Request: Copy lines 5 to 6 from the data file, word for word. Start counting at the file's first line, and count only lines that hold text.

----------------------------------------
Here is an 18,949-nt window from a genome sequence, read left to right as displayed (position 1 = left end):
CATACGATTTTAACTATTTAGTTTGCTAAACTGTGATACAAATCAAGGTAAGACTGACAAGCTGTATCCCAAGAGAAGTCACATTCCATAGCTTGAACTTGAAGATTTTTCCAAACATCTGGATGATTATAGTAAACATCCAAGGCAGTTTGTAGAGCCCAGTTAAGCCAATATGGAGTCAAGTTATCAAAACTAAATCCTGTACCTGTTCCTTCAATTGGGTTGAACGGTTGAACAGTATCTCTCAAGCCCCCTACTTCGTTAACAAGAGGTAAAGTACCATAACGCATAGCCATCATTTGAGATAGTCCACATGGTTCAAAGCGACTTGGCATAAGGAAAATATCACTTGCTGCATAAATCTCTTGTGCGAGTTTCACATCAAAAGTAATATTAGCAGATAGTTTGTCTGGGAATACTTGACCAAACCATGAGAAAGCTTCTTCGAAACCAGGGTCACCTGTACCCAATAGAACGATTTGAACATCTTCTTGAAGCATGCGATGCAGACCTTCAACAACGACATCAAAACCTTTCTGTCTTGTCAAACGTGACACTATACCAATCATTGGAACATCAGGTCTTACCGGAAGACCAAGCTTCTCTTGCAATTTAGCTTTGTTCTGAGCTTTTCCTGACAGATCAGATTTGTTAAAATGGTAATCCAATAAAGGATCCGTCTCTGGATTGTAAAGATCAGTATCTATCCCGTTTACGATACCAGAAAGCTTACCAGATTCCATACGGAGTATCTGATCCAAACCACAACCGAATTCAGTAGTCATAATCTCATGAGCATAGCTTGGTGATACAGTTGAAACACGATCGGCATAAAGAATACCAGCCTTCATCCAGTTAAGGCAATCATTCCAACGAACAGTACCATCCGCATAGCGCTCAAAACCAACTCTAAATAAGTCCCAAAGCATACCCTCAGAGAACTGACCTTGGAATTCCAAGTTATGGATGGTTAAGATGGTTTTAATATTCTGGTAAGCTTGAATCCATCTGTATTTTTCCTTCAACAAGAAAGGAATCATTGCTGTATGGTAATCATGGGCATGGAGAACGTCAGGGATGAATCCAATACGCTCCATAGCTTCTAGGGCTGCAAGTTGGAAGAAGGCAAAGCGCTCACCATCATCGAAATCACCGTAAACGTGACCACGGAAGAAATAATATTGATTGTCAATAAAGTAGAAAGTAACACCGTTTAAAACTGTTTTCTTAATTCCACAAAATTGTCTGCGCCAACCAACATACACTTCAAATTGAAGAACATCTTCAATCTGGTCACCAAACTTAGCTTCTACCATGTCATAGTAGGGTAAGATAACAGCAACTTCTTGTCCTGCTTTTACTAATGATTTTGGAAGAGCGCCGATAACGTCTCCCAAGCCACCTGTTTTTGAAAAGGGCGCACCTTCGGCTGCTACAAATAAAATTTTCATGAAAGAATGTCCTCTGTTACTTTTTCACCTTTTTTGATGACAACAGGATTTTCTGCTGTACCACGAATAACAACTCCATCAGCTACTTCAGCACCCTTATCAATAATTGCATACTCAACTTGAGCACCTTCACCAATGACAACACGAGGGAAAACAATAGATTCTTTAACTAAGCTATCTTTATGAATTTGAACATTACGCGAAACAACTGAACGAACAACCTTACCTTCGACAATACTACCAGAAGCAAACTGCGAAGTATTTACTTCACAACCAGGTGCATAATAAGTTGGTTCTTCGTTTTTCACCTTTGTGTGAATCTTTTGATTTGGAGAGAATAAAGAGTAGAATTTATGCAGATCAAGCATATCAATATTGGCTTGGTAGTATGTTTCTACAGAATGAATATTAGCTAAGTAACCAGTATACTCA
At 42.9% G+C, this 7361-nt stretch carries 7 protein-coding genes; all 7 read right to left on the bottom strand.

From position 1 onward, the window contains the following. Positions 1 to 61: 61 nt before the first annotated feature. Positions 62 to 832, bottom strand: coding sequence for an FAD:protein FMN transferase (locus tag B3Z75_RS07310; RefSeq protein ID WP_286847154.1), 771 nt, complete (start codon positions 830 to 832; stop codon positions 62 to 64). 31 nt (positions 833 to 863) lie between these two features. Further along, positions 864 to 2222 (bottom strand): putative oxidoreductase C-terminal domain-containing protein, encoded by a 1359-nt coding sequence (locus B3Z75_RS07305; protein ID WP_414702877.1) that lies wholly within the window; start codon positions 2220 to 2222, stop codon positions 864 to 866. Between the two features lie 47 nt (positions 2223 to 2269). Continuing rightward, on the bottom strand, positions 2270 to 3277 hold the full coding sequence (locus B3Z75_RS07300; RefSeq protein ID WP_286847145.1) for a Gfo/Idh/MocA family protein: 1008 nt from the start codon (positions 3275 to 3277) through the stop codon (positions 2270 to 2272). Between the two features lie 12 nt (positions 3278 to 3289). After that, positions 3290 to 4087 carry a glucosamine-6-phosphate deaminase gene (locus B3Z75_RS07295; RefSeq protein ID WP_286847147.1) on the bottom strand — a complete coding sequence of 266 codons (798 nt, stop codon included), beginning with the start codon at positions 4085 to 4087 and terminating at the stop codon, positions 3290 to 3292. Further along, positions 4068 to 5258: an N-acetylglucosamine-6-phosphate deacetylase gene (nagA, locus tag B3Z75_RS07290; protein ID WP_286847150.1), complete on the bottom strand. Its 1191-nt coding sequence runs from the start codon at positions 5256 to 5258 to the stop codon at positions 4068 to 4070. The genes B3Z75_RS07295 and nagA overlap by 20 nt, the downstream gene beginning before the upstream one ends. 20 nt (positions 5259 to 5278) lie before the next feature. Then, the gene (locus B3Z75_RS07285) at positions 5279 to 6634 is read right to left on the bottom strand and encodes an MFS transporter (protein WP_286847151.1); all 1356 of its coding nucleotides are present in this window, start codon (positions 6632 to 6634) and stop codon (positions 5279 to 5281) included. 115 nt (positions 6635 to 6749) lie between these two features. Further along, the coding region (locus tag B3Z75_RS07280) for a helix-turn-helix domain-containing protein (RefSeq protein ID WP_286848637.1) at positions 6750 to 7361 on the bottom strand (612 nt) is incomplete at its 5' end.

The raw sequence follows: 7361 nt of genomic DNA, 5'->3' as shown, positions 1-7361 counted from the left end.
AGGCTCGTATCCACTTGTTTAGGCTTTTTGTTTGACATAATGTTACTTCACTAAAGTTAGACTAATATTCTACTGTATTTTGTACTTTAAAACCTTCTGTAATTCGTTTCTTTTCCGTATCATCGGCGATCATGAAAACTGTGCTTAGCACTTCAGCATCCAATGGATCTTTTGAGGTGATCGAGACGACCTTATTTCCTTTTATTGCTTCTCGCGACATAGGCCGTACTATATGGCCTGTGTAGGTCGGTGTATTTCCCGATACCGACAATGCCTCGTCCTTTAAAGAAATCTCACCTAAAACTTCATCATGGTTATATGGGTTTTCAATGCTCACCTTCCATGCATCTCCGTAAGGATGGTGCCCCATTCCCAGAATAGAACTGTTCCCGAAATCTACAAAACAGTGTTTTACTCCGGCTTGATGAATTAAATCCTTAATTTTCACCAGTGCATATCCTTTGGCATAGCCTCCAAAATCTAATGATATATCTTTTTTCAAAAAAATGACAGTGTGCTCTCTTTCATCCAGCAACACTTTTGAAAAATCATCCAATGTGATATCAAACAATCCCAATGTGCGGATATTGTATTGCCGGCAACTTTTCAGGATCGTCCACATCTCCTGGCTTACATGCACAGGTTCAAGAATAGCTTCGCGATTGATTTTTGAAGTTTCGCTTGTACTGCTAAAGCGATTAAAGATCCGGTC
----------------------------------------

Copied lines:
The raw sequence follows: 7361 nt of genomic DNA, 5'->3' as shown, positions 1-7361 counted from the left end.
AGGCTCGTATCCACTTGTTTAGGCTTTTTGTTTGACATAATGTTACTTCACTAAAGTTAGACTAATATTCTACTGTATTTTGTACTTTAAAACCTTCTGTAATTCGTTTCTTTTCCGTATCATCGGCGATCATGAAAACTGTGCTTAGCACTTCAGCATCCAATGGATCTTTTGAGGTGATCGAGACGACCTTATTTCCTTTTATTGCTTCTCGCGACATAGGCCGTACTATATGGCCTGTGTAGGTCGGTGTATTTCCCGATACCGACAATGCCTCGTCCTTTAAAGAAATCTCACCTAAAACTTCATCATGGTTATATGGGTTTTCAATGCTCACCTTCCATGCATCTCCGTAAGGATGGTGCCCCATTCCCAGAATAGAACTGTTCCCGAAATCTACAAAACAGTGTTTTACTCCGGCTTGATGAATTAAATCCTTAATTTTCACCAGTGCATATCCTTTGGCATAGCCTCCAAAATCTAATGATATATCTTTTTTCAAAAAAATGACAGTGTGCTCTCTTTCATCCAGCAACACTTTTGAAAAATCATCCAATGTGATATCAAACAATCCCAATGTGCGGATATTGTATTGCCGGCAACTTTTCAGGATCGTCCACATCTCCTGGCTTACATGCACAGGTTCAAGAATAGCTTCGCGATTGATTTTTGAAGTTTCGCTTGTACTGCTAAAGCGATTAAAGATCCGGTC